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Why do we do the things that we do? Why do we go to work every day? Go to the gym? Do homework or anything for that matter? There are two different types of motivation, extrinsic motivation, and intrinsic motivation.
Extrinsic motivation refers to behavior that is driven by external rewards, such as money, fame, grades, and praise. The motivation that arises from outside the individual as opposed to internal motivation.
Intrinsic motivation refers to behavior that is driven by internal factors. Reading a book for personal pleasure, or because you genuinely want to gain the knowledge from that material.
Despite, at times, feeling distracted, or lacking motivation, all people can find both extrinsic and intrinsic motivation to get things done. People go to work to keep earning their paycheck, athletes work hard in the offseason for the in-season rewards, and to win a championship. Humans also do things simply because they enjoy them, you don't have to play a sport just for the accolades, some play sports for the love of the game.
Extrinsic motivation is a big reason why most people do the things that they do throughout the course of a day and their lives. Some people lose weight to impress others, while, all too often, children only clean up after themselves or do their homework because their parents are rewarding them with their favorite dinner or a new toy. These factors are known before someone starts doing the activity, task, etc. to the one doing the task know they will be rewarded.
These extrinsic factors of motivation aren't always tangible rewards. Some people do things because they need or want the praise that comes with a job well done. Another example would be an actor taking a role they're not necessarily crazy about, but know that production will increase their audience and provide them with fame. Or, a student doing their homework in order to get a good grade on the exam, these are all psychological examples of extrinsic motivation.
Shoppers can also make decisions based on extrinsic motivation. Making a store decision based on a rewards system, or because you have a company credit card is another example.
External Factors of Motivation
Extrinsic motivation is prevalent in everyday life for most if not all people. Employees will be tempted to work harder in return for a raise, students want better grades and athletes want to improve their skills. Using a credit card for the airline miles rewards program is another example of extrinsic motivation. Extrinsic motivation can be largely beneficial in most cases, but it's not the only form of motivation out there.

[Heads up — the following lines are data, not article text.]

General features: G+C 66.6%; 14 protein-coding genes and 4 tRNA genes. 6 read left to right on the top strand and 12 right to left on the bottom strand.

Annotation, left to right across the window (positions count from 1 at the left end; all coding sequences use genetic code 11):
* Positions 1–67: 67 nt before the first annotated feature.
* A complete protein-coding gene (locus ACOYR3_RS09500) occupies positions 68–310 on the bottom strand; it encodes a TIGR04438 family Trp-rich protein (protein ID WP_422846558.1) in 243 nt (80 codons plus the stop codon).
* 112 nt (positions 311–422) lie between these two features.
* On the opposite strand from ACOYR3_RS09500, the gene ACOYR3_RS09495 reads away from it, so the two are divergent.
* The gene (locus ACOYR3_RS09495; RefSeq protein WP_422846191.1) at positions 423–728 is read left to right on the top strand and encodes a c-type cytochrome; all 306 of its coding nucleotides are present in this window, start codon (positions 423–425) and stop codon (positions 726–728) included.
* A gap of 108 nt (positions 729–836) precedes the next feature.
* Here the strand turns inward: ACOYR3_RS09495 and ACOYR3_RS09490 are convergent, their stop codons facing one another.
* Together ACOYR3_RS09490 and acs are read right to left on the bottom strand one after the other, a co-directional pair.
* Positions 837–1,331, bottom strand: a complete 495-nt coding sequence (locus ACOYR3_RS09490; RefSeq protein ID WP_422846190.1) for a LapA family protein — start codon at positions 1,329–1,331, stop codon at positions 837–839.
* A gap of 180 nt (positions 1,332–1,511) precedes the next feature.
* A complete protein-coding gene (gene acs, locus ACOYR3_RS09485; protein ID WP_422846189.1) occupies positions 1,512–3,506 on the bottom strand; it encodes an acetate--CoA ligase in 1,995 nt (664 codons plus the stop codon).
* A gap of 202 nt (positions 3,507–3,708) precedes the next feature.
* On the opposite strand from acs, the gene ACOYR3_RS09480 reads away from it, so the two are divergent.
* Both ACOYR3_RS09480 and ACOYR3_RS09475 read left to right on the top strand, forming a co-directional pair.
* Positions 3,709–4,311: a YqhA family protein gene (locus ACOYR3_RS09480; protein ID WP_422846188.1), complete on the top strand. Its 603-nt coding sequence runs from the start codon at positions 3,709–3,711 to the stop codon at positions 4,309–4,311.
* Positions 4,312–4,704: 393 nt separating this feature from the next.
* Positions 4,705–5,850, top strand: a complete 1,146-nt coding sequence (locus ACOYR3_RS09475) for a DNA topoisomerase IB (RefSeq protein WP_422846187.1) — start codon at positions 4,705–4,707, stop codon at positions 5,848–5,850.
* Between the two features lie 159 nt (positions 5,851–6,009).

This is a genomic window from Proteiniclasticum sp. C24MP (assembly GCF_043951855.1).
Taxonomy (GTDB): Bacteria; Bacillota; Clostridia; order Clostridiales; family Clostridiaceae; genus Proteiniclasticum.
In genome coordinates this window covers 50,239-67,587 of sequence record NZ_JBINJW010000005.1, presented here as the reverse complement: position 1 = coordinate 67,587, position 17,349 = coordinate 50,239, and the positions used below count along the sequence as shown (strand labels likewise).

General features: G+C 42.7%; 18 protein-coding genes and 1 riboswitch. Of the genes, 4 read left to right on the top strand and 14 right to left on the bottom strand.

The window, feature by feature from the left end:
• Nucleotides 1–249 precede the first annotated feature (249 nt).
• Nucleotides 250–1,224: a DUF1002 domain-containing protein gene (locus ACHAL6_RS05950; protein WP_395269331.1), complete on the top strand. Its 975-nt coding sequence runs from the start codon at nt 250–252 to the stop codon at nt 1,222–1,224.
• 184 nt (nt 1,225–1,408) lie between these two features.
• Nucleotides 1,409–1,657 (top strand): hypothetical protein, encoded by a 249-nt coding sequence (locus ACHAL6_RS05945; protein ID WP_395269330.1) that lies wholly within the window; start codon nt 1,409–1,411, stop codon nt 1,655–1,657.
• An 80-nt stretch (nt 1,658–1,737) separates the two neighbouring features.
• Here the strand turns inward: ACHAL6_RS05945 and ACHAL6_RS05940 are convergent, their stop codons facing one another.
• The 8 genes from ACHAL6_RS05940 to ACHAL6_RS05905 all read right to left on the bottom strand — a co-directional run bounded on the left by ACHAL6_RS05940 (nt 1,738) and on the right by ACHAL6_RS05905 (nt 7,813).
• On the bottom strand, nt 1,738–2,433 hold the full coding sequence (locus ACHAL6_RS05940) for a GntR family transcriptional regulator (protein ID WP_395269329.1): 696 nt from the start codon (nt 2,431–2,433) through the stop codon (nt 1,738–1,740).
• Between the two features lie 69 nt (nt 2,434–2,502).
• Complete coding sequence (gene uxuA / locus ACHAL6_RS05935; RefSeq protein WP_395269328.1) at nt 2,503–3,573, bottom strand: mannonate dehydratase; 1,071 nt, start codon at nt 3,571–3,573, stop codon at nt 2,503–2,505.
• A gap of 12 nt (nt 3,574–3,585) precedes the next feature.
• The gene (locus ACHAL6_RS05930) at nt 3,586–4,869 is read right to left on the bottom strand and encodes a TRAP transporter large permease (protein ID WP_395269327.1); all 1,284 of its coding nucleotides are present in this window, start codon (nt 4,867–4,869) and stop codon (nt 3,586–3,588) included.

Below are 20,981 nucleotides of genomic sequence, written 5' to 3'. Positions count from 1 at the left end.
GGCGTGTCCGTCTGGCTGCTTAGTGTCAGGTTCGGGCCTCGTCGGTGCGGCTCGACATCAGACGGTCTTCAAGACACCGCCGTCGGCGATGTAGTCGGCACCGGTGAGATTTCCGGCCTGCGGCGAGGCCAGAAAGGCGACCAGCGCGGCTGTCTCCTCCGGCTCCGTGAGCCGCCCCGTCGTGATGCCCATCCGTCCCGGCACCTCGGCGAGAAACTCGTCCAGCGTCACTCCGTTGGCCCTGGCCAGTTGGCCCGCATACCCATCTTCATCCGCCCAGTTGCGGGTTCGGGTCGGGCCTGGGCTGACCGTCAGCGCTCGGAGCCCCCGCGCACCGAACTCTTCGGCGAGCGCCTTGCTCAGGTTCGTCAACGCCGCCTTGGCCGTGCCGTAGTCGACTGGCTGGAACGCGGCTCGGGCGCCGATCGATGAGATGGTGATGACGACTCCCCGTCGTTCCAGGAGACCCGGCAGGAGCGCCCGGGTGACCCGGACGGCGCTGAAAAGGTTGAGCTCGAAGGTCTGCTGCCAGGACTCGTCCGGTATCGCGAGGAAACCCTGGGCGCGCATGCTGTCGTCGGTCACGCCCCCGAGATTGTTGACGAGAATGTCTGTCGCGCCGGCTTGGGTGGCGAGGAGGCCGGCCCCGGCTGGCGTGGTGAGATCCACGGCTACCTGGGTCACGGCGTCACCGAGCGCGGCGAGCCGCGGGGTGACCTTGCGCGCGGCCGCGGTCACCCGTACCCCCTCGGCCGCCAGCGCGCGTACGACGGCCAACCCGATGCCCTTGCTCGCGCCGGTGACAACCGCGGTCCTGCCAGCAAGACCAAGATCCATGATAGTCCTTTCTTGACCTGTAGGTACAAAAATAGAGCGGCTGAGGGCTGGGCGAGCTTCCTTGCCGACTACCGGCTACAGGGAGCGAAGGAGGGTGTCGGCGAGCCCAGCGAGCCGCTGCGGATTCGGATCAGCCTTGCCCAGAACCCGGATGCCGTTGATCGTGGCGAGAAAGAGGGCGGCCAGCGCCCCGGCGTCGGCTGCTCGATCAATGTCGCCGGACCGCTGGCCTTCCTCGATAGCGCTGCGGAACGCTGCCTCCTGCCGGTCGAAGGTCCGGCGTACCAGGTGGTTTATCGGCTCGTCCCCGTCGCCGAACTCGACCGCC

Intrinsic motivation comes from within oneself. Doing something because the act of doing it brings joy. Examples of intrinsic motivation include acceptance, curiosity, and independence. These are all factors that come from within one's desires, which often become the biggest motivational factor, but sometimes these factors just aren't enough. That's when people will refer to extrinsic motivation.
Intrinsic motivation is something that can really be lacking with people struggling with anxiety and depression. That feeling of being incapable of getting out of bed, that the world is collapsing in on you, will make it difficult to find the motivation within yourself to go to work, do your homework, or go to the gym. In these cases, maybe you'll be able to get out of bed and have a productive day when those external factors are dragging you out of bed due to the need to make money, get good grades or get in better shape.
Internal Factors of Motivation
It's been suggested that people are more creative doing tasks they find rewarding. They don't have that outside influence pushing them to get the project done, it's getting done out of enjoyment. People would be more likely to take their time to ensure having the perfect result. When the extrinsic motivation is there, the task gets done in return for the reward, whether it be tangible or psychological and therefore the end product could be less than perfect.
The overjustification effect is something that can commonly be seen in children, but it can affect anybody. The overjustification effect comes in when extrinsic motivation interferes with intrinsic motivations. The most popular example of this comes from the study done by Lepper, Greene, and Nisbett. This study revealed that when children were rewarded for things they already enjoyed doing, they lose the intrinsic motivation for doing those activities. In the study, Lepper, Greene, and Nisbett took children who enjoyed using felt pens on their own time.
They then gave the children an extrinsic motivation for using the felt pen instead of doing it simply for their joy. The study found that when the extrinsic motivation interfered with the internal, the children lost all intrinsic motivation for using the felt pen. The children refused to use the pen without reaping some sort of reward. This is the overjustification effect.
Which type of motivation is best?
That depends if it's an activity that one normally would not enjoy doing, extrinsic motivation would probably work best since the internal motivation is already lacking. Or, if someone has a lack of motivation generally, due to depression, anxiety or any other mental illness that causes a lack of internal drive. However, if it's an activity that someone already enjoys doing, don't offer any sort of extrinsic motivation. The use of extrinsic motivation is likely to cancel out the intrinsic motivation already felt, and that extrinsic motivation will be needed every time something needs to get done.